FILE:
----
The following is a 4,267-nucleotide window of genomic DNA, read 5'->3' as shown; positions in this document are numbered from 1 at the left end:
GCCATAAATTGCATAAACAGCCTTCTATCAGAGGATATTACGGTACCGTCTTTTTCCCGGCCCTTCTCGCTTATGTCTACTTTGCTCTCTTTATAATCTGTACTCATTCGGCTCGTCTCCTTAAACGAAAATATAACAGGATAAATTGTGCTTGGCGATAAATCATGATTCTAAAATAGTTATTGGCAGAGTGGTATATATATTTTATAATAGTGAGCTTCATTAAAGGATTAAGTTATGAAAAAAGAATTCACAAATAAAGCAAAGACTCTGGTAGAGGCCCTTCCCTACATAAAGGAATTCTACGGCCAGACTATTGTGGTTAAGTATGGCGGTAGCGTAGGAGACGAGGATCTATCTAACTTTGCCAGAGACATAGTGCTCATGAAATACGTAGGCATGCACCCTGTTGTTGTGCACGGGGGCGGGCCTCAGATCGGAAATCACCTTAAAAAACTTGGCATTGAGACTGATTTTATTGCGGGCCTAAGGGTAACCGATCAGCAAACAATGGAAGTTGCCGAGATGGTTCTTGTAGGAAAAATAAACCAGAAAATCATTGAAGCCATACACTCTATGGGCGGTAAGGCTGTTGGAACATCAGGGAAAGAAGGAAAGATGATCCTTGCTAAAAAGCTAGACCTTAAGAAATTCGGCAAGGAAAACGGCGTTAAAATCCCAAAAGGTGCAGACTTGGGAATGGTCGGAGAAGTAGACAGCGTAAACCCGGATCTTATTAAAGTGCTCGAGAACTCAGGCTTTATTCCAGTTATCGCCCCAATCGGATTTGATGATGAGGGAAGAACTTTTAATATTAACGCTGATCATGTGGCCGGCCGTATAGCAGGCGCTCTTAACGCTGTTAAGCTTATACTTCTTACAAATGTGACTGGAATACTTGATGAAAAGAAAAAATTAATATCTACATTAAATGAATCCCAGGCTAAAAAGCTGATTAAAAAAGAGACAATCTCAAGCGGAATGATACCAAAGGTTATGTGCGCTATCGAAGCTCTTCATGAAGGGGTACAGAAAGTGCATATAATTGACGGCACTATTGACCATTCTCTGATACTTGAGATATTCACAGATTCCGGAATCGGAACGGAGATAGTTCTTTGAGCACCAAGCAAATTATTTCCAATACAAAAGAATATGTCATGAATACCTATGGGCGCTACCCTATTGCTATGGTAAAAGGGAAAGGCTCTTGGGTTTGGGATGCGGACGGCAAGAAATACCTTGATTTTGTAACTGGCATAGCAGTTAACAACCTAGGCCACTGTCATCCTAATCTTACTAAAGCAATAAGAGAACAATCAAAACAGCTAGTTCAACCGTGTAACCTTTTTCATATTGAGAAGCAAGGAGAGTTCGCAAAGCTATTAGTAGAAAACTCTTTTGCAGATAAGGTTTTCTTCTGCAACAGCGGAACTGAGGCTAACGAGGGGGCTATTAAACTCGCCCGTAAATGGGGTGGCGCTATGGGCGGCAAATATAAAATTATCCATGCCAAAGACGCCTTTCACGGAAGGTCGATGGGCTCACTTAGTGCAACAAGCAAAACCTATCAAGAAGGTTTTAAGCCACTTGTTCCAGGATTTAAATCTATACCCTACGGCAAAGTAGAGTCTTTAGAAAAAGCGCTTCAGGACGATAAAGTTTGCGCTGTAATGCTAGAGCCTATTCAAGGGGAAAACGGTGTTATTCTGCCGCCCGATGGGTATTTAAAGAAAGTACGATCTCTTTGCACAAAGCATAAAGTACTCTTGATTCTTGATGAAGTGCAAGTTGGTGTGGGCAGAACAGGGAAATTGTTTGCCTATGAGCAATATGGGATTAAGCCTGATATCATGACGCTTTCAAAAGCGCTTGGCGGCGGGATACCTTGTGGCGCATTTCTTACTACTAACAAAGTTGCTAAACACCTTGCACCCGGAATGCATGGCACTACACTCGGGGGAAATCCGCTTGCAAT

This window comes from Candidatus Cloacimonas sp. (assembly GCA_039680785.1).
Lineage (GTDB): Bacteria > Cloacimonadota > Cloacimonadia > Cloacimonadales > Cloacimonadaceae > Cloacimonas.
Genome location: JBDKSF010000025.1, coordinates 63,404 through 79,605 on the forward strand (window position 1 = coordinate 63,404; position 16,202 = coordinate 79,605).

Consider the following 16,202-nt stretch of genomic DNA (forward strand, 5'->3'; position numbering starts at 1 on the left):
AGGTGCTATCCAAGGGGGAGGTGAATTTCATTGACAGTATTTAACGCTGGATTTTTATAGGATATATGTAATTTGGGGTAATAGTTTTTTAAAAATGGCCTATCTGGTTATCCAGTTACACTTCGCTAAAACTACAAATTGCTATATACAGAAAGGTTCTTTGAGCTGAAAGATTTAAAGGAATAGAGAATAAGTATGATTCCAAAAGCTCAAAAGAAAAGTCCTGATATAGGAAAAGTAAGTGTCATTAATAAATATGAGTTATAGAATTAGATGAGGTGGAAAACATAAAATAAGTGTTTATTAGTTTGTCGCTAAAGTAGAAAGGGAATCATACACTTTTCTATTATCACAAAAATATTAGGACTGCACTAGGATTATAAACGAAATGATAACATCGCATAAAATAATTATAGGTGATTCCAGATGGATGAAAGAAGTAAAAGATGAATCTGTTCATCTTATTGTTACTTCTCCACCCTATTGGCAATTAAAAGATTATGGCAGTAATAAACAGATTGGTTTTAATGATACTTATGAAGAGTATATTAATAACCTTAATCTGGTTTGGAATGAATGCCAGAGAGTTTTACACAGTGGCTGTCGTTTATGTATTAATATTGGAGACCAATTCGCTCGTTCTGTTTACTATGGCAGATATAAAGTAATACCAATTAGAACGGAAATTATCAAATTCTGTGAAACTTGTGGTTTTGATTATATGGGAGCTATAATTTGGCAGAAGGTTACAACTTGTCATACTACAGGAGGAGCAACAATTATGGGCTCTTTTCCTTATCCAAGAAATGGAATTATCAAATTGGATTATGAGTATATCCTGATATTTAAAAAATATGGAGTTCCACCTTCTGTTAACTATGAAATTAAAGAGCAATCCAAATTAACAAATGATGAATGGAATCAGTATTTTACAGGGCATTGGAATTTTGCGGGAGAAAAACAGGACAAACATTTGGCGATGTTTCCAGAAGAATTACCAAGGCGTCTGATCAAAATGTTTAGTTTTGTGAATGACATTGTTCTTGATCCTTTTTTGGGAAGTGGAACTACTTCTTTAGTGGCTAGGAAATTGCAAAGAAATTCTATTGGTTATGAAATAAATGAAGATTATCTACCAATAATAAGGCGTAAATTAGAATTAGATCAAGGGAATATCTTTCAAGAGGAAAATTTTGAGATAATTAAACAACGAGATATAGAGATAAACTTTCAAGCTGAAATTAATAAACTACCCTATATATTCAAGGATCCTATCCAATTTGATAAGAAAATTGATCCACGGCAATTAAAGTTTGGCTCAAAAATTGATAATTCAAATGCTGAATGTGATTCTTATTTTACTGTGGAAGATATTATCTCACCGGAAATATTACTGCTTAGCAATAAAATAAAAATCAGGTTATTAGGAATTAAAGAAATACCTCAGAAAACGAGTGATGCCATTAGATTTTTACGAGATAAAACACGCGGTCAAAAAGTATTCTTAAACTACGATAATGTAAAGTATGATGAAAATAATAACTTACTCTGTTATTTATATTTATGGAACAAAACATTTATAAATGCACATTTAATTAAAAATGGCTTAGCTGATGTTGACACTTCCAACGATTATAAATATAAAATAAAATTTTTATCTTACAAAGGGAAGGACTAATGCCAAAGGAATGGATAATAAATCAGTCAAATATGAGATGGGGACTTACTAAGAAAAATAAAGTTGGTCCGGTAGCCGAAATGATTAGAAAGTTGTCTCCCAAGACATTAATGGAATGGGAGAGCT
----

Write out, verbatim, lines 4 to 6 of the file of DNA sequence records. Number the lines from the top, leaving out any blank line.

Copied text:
Lineage (GTDB): Bacteria > Cloacimonadota > Cloacimonadia > Cloacimonadales > Cloacimonadaceae > Cloacimonas.
Genome location: JBDKSF010000025.1, coordinates 63,404 through 79,605 on the forward strand (window position 1 = coordinate 63,404; position 16,202 = coordinate 79,605).

Consider the following 16,202-nt stretch of genomic DNA (forward strand, 5'->3'; position numbering starts at 1 on the left):